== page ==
Welcome to the latest edition of our irregular and irreverent newsletter. In this edition, you’ll get 6 smart hacks, 10 great articles, and 3 entertaining TV clips.

Let’s get started.

Like many of you, I’m somewhat obsessed with productivity hacks — small steps I can take to work smarter, faster, and better. Alas, most hacks (like most houseguests) are appealing only for a few days. But some tricks manage to endure.

Here are 6 that I use all the time.

1. Honor the 2-Minute rule.
This one comes from the great David Allen, whose Getting Things Done methodology I’ve used for 15 years. In short, if you’ve got something to do that takes less than two minutes, do it right now.

2. Don’t waste your most productive hours.
A growing stack of research shows that each day, we reach our peak productivity a few hours after waking.  Don’t devote that window of time to checking email or playing around on social media. Use it to do your most important work.

3. When in doubt, resort to the Pomodoro Technique.
I’m never proud when I pull out this trick, but I’m always glad I did. Pomodoro is a method for breaking large tasks into small chunks. Set a timer for 25 minutes and work nonstop without doing anything else. Then take 5 minutes to do whatever you want. Then do another 25-5 cycle. Lather, rinse, repeat.

4. Take a systems approach to email.
We could spend all day answering email — but we shouldn’t. So instead of being drip-tortured by your inbox, find a way to deal with all at once — in large batches during non-productive hours. I also use AwayFind.

5. Mark your progress.
Teresa Amabile’s research has shown that the single largest day-to-day motivator is making progress in meaningful work. But sometimes it’s tough to see the progress we’re making. That’s why I use the brilliant tool, IDoneThis. (Disclosure: This tool was so valuable to me that I invested in the company).

6. To make a good decision, ask the right question.
The Heath Brothers taught me this technique. If I’m faced with a decision, and I’m not sure what to do, I ask myself, “What would you tell your best friend to do in this situation?” Usually, the answer is clear.


Our most popular feature. From my Instapaper account to your inbox, below are 10 articles that caught my attention and made me think:

This 15-Minute Activity Will Make You More Successful at Work
Business Insider reports on Harvard research showing that taking time at the end of the work day to write about what went well can make you better at your job.

The Habits of Highly Productive Writers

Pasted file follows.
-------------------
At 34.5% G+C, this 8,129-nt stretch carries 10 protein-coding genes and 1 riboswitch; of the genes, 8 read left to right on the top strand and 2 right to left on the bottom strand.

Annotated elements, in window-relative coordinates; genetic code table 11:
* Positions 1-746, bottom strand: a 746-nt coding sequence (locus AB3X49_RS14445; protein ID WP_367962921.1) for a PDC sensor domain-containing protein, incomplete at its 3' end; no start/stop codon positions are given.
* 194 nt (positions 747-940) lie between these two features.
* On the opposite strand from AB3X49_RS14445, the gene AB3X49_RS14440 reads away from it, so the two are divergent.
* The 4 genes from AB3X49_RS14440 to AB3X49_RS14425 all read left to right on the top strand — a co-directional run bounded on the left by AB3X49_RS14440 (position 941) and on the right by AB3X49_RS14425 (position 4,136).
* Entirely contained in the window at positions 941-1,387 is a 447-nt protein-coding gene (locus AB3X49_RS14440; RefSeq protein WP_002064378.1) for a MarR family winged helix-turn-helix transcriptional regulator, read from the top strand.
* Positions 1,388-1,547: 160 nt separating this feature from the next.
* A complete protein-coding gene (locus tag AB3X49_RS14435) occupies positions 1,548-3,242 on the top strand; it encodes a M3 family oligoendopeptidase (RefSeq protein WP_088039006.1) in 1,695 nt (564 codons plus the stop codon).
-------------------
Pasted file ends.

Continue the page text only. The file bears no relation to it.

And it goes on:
From The Chronicle of Higher Education, a few good tips that can be summarized thusly: Stop talking and finish your first draft.

Better All The Time
In The New Yorker, James Surowiecki ranges from the playing field to the orchestra hall to conclude that the essence of high performance is the capacity for “getting better at getting better.”

Why Cliques Form at Some High Schools and Not at Others
In bigger schools, students often splinter into factions. In smaller ones, everyone must deal with each other, says The Atlantic’s Derek Thompson.

Great Vacation? Don’t Brag to Your Friends
People are more likely to enjoy talking about an ordinary experience they’ve all had than hearing about the fabulous one they didn’t, says The New York Times.

Can Money Buy Happiness?
Yep. But it’s how you spend the money that matters the most. People derive more satisfaction from giving money away and from purchasing experiences like travel rather than goods like cars. (Just don’t brag about your trip to your friends.)

How to identify a narcissist with one simple question
Spoiler alert: Just ask, “Are you a narcissist?”

What makes most restaurant reviews worthless
Weather turns out to have a profound effect on what reviewers think of a restaurant. “A nice day can lead to a nice review. A rainy day can mean a miserable one,” according to Georgia Tech researchers.

The Most Undervalued Employee in Your Organization
Look for “disagreeable givers” — people who play devil’s advocate but do so to help rather than hinder.

The Serial Podcast
Okay, it’s not an article. And you’ve probably already discovered it. But if not, this podcast from the creators of This American Life tells one story, week-by-week, and it’s utterly gripping. Begin with Episode 1 and you’ll be hooked.


Reminder: My new National Geographic Television series, Crowd Control, debuts in the US Monday Nov. 24 at 9pm ET and again at 9pm PT. In the show, we take on public problems — from reckless driving to peeing in swimming pools. Then, using a few behavioral tricks along with some design and technology, we put in place a solution and watch what happens:

Here are 3 more short clips to give you a taste:

1. This is how we stopped the scourge of “double-dipping.”

2. Which do you prefer? Using a recyclable bag or killing a baby seal?

3. Think it doesn’t matter if you pay attention to in-flight safety announcements? Think again. (And wait til you see the show for our solution.)

Don’t want to miss Monday’s premier? Add it to your calendar right now (which takes way less than 2 minutes):
Google calendar

As always, thanks for reading our humble newsletter. We’ll be back some time late next month with more good stuff.

Daniel Pink

Comments are closed.